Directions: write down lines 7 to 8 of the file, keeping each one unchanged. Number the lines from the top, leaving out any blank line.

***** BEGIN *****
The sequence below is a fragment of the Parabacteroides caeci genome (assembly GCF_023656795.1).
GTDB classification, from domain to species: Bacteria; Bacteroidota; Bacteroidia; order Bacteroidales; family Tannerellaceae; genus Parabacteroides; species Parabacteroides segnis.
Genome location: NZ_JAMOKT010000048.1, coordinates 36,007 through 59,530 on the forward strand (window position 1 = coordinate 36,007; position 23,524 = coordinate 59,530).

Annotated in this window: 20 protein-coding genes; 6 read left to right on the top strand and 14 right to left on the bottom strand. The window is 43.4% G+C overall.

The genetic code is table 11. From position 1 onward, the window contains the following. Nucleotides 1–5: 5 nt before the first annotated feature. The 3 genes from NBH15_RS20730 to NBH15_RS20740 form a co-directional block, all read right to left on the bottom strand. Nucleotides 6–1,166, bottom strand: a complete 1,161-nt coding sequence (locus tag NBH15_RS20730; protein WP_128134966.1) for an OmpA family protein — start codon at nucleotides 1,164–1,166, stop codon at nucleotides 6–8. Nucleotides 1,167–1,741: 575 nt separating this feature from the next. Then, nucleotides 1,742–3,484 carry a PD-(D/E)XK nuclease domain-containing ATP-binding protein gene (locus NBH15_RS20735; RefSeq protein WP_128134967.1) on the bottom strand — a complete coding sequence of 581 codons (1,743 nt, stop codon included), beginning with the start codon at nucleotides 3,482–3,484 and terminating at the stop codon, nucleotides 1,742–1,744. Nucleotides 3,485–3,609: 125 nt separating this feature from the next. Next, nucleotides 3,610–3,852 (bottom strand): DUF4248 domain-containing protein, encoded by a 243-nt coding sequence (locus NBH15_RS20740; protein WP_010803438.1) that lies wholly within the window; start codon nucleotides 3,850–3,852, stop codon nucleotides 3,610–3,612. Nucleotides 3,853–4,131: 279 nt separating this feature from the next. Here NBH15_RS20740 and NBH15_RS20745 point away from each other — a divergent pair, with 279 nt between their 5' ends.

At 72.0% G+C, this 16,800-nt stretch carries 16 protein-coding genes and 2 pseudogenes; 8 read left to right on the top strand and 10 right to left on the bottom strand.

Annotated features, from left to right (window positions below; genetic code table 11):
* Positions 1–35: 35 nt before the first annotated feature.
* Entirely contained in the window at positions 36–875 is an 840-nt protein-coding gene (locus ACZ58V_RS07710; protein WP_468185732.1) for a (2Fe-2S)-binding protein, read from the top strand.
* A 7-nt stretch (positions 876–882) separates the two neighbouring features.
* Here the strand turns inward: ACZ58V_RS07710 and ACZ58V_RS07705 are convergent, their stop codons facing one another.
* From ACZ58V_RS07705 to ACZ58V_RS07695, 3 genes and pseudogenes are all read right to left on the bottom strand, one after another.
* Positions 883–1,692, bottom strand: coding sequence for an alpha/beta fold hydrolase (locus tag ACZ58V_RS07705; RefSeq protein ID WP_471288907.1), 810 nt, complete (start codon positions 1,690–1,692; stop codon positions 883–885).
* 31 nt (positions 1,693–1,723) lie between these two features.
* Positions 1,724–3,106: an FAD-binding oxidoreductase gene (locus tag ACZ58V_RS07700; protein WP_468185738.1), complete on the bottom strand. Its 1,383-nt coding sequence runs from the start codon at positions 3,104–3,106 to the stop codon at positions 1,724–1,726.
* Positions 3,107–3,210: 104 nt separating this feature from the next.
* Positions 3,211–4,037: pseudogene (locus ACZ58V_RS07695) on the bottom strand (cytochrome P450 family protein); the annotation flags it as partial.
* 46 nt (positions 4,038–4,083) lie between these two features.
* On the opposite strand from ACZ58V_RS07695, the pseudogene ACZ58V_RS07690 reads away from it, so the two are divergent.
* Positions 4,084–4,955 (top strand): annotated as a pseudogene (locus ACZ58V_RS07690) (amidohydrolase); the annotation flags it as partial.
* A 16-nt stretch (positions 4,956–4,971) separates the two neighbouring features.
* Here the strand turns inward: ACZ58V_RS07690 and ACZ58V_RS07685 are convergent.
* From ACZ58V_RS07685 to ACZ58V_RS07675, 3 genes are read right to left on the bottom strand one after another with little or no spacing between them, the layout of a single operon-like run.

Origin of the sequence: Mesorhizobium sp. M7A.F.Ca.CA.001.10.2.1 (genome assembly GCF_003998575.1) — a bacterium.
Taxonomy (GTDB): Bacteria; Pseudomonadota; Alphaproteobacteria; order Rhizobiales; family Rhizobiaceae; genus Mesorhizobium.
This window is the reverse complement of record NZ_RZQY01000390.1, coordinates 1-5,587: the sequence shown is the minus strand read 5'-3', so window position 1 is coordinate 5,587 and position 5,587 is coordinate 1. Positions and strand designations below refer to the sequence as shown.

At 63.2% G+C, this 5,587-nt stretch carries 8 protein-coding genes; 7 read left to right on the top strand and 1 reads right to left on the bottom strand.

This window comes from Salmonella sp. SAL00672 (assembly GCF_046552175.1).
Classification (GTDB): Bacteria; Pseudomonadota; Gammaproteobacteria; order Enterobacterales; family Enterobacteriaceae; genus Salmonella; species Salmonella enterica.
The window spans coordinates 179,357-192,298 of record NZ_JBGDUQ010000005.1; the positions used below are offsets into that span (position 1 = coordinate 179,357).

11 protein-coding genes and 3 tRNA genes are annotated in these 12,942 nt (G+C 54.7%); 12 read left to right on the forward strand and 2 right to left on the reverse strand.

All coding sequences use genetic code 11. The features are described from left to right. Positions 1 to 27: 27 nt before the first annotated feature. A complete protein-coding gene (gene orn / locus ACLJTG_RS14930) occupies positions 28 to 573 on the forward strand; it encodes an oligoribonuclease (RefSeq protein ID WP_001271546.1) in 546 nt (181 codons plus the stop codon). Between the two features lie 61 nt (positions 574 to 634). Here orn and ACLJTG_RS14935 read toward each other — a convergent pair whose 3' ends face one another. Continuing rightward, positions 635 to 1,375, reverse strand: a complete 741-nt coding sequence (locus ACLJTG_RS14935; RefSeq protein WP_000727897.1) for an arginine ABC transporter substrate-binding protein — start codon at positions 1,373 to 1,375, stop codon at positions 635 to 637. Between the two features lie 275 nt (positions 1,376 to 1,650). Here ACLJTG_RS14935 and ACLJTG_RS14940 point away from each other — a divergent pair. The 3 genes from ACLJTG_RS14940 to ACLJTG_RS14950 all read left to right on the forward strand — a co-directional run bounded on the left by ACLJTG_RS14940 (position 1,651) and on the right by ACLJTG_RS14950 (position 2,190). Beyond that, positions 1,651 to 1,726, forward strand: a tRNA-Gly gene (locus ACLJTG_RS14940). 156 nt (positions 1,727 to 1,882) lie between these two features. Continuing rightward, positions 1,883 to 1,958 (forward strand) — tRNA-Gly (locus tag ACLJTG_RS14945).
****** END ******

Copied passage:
Annotated features, from left to right (window positions below; genetic code table 11):
* Positions 1–35: 35 nt before the first annotated feature.